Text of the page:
IKEA under fire for male-only catalog in Israel

The move was a departure for the Swedish retailer, whose catalogues normally offer a idealized glimpse of diversity. But not a single woman or girl. In an effort to appeal to the country’s ultra-Orthodox Jews and their increasingly stringent modesty norms, the niche catalog IKEA Israel released this month depicts Orthodox men with side curls and boys wearing yarmulkes in domestic settings — at a table set for a Sabbath meal, in a study with display cases lined with religious books. “We will make sure that future publications will reflect what IKEA stands for and at the same time show respect for Haredi community.”
The ultra-Orthodox — also known as Haredim — make up about 10 percent of a population of 8.5 million. Photo courtesy of Sam Sokol

JERUSALEM (RNS) Swedish furniture retailer IKEA has sparked an uproar in Israel with the publication of a catalog without women. Koblenz said the brochure had been “customized specifically for the Haredi community in an attempt to reach this insular minority community in Israel with commercial messages.”

Writer Miriam Metzinger, who once led an ultra-Orthodox lifestyle, said Haredi consumers, who tend to have large families, are important for Israeli retailers because they need “low cost furniture, given their birthrate and income level.”

No women are present in a recent IKEA catalog targeted to ultra-Orthodox Jews in Israel. In 2012, the company apologized for photoshopping out photos of women from IKEA catalogs distributed in Saudi Arabia. “We realize that people are upset about this and that the publication does not live up to what IKEA stands for and we apologize for this,” he said in a statement sent to RNS. Photo courtesy of Sam Sokol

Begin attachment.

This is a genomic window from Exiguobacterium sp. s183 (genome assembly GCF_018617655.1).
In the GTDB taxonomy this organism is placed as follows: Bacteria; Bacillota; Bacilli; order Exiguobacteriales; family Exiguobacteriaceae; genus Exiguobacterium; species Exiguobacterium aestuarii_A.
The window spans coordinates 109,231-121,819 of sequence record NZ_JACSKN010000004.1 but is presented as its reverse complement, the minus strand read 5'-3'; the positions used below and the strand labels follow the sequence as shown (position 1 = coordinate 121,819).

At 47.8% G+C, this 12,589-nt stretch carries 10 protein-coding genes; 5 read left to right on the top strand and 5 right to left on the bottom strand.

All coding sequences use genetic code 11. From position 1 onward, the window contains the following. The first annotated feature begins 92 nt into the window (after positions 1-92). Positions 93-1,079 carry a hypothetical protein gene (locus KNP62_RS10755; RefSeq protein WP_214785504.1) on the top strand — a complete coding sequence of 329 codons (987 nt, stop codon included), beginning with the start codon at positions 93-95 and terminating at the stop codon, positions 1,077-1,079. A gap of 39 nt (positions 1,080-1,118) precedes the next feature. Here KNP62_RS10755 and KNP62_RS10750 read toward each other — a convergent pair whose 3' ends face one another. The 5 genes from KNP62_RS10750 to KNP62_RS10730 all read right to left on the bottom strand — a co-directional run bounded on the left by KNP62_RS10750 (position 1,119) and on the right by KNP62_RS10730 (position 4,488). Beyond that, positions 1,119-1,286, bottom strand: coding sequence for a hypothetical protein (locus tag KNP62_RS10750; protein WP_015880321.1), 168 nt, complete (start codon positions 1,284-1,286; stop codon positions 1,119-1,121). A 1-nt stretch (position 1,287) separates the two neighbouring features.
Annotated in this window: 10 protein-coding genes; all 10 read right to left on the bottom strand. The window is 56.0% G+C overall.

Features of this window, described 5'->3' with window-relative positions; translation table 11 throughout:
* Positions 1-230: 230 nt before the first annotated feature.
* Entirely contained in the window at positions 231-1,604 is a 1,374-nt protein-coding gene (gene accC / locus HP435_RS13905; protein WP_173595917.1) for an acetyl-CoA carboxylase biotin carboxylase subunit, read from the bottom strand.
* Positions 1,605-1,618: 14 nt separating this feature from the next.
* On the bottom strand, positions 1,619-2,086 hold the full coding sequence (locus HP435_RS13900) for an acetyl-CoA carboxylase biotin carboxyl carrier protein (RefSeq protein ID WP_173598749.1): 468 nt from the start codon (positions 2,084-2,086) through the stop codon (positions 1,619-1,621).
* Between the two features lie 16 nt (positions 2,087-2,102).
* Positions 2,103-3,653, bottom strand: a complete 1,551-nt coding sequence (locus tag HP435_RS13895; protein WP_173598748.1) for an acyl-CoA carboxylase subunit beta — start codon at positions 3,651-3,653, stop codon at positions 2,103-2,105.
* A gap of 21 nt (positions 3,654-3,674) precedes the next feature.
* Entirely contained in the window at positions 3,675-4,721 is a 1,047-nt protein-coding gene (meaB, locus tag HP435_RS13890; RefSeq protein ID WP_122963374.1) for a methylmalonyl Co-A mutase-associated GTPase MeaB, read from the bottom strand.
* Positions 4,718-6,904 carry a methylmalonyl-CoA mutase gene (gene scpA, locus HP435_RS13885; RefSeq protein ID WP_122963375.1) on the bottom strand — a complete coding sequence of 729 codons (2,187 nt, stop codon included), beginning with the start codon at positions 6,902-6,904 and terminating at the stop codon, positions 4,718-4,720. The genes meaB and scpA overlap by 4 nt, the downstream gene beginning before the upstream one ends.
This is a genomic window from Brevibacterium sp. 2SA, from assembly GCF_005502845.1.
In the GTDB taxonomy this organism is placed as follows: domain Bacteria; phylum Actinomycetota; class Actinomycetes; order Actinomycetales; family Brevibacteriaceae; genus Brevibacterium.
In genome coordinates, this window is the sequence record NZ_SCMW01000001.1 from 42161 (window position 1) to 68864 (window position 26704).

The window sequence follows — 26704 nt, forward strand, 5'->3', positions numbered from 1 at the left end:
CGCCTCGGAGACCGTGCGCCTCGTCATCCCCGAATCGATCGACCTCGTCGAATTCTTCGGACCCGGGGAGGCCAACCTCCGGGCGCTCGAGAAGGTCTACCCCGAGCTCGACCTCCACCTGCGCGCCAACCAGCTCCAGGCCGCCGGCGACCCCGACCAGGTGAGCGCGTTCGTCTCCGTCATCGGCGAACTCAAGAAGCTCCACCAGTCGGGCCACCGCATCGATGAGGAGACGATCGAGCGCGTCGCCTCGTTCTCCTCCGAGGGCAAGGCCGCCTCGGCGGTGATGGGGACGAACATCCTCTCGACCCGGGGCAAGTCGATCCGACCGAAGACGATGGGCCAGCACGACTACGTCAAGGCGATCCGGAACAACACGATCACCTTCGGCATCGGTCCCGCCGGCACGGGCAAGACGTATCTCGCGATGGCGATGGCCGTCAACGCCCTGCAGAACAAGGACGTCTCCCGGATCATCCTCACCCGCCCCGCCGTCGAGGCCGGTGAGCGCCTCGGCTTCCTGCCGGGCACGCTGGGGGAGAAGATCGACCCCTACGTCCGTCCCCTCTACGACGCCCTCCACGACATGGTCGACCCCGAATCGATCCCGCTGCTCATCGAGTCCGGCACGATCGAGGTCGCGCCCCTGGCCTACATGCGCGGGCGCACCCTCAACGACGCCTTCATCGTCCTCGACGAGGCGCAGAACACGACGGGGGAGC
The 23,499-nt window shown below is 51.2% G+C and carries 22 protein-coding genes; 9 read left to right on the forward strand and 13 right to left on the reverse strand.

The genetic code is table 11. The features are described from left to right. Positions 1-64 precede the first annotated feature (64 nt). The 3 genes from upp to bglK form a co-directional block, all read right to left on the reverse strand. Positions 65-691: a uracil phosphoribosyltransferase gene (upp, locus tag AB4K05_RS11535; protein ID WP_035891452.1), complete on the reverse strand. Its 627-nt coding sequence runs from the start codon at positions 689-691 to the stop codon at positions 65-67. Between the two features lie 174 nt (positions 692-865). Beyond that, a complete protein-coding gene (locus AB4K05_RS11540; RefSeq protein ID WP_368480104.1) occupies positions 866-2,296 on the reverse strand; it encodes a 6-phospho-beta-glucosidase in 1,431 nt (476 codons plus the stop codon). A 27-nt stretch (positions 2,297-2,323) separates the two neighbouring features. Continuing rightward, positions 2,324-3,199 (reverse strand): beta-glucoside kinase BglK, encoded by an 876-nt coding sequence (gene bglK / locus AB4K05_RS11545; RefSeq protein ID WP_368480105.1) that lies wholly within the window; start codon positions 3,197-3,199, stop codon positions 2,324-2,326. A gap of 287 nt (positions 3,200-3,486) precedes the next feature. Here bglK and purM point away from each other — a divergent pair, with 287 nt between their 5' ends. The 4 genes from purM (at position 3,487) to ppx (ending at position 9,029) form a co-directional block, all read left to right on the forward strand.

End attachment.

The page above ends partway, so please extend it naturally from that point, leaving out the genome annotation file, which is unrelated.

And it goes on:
It’s not the first time the Swedish company wades into trouble in the Middle East. The regular Israeli IKEA catalogue distributed nationally looks like the one distributed in other countries, with both sexes and no identifiably Jewish content other than being in Hebrew. Photo courtesy of Sam Sokol

IKEA’s retail manager for Israel, Shuky Koblenz, expressed regret over the women-less publication. Sam Sokol, a modern-Orthodox reporter for IBA News who has long followed ultra-Orthodox trends, said the catalog “is part of the growing trend of purging the images of women from ultra-Orthodox publications and is presented by its proponents as being consistent with religious tradition … but it’s actually misogynistic market segmentation.”
(Michele Chabin is RNS’ Jerusalem correspondent)
  In America, IKEA started featuring gay couples in ads already back in the 1990s, prompting calls for boycotts by religious conservatives. A recent IKEA catalog targeted to ultra-Orthodox Jews concentrates on male products. The cover of a recent IKEA catalog targeted to ultra-Orthodox Jews in Israel. In Israel, critics say efforts by ultra-Orthodox rabbis to keep images of women out of advertisements and segregate men and women on public buses and other public places amounts to a human rights violation.